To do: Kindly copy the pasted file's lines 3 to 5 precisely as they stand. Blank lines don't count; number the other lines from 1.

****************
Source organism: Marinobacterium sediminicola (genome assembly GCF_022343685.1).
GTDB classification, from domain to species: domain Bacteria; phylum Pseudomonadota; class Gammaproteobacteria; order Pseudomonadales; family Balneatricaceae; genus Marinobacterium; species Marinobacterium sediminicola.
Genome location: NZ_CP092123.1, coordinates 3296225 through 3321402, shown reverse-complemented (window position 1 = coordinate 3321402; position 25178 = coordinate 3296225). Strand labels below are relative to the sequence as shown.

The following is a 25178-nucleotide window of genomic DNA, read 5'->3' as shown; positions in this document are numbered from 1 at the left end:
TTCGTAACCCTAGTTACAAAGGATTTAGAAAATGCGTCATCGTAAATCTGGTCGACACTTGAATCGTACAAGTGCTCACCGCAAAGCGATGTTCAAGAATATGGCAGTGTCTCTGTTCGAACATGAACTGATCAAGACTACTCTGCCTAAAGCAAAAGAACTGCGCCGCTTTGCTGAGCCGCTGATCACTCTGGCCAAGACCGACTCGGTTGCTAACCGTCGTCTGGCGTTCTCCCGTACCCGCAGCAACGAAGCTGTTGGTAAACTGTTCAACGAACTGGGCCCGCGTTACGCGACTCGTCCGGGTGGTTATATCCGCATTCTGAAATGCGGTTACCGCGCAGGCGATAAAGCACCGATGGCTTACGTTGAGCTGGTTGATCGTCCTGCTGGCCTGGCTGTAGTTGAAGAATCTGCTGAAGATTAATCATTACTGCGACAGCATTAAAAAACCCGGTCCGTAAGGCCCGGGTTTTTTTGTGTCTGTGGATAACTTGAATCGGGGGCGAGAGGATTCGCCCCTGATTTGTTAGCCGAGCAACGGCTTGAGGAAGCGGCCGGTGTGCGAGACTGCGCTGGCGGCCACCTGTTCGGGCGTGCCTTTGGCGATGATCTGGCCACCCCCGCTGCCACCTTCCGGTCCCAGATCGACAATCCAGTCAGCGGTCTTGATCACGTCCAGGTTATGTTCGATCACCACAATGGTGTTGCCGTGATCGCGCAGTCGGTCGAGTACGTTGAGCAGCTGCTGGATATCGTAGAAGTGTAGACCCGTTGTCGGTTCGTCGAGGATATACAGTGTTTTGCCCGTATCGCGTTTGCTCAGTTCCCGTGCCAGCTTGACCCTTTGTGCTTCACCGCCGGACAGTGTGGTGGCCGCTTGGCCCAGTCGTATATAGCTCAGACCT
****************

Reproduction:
Genome location: NZ_CP092123.1, coordinates 3296225 through 3321402, shown reverse-complemented (window position 1 = coordinate 3321402; position 25178 = coordinate 3296225). Strand labels below are relative to the sequence as shown.

The following is a 25178-nucleotide window of genomic DNA, read 5'->3' as shown; positions in this document are numbered from 1 at the left end:
TTCGTAACCCTAGTTACAAAGGATTTAGAAAATGCGTCATCGTAAATCTGGTCGACACTTGAATCGTACAAGTGCTCACCGCAAAGCGATGTTCAAGAATATGGCAGTGTCTCTGTTCGAACATGAACTGATCAAGACTACTCTGCCTAAAGCAAAAGAACTGCGCCGCTTTGCTGAGCCGCTGATCACTCTGGCCAAGACCGACTCGGTTGCTAACCGTCGTCTGGCGTTCTCCCGTACCCGCAGCAACGAAGCTGTTGGTAAACTGTTCAACGAACTGGGCCCGCGTTACGCGACTCGTCCGGGTGGTTATATCCGCATTCTGAAATGCGGTTACCGCGCAGGCGATAAAGCACCGATGGCTTACGTTGAGCTGGTTGATCGTCCTGCTGGCCTGGCTGTAGTTGAAGAATCTGCTGAAGATTAATCATTACTGCGACAGCATTAAAAAACCCGGTCCGTAAGGCCCGGGTTTTTTTGTGTCTGTGGATAACTTGAATCGGGGGCGAGAGGATTCGCCCCTGATTTGTTAGCCGAGCAACGGCTTGAGGAAGCGGCCGGTGTGCGAGACTGCGCTGGCGGCCACCTGTTCGGGCGTGCCTTTGGCGATGATCTGGCCACCCCCGCTGCCACCTTCCGGTCCCAGATCGACAATCCAGTCAGCGGTCTTGATCACGTCCAGGTTATGTTCGATCACCACAATGGTGTTGCCGTGATCGCGCAGTCGGTCGAGTACGTTGAGCAGCTGCTGGATATCGTAGAAGTGTAGACCCGTTGTCGGTTCGTCGAGGATATACAGTGTTTTGCCCGTATCGCGTTTGCTCAGTTCCCGTGCCAGCTTGACCCTTTGTGCTTCACCGCCGGACAGTGTGGTGGCCGCTTGGCCCAGTCGTATATAGCTCAGACCT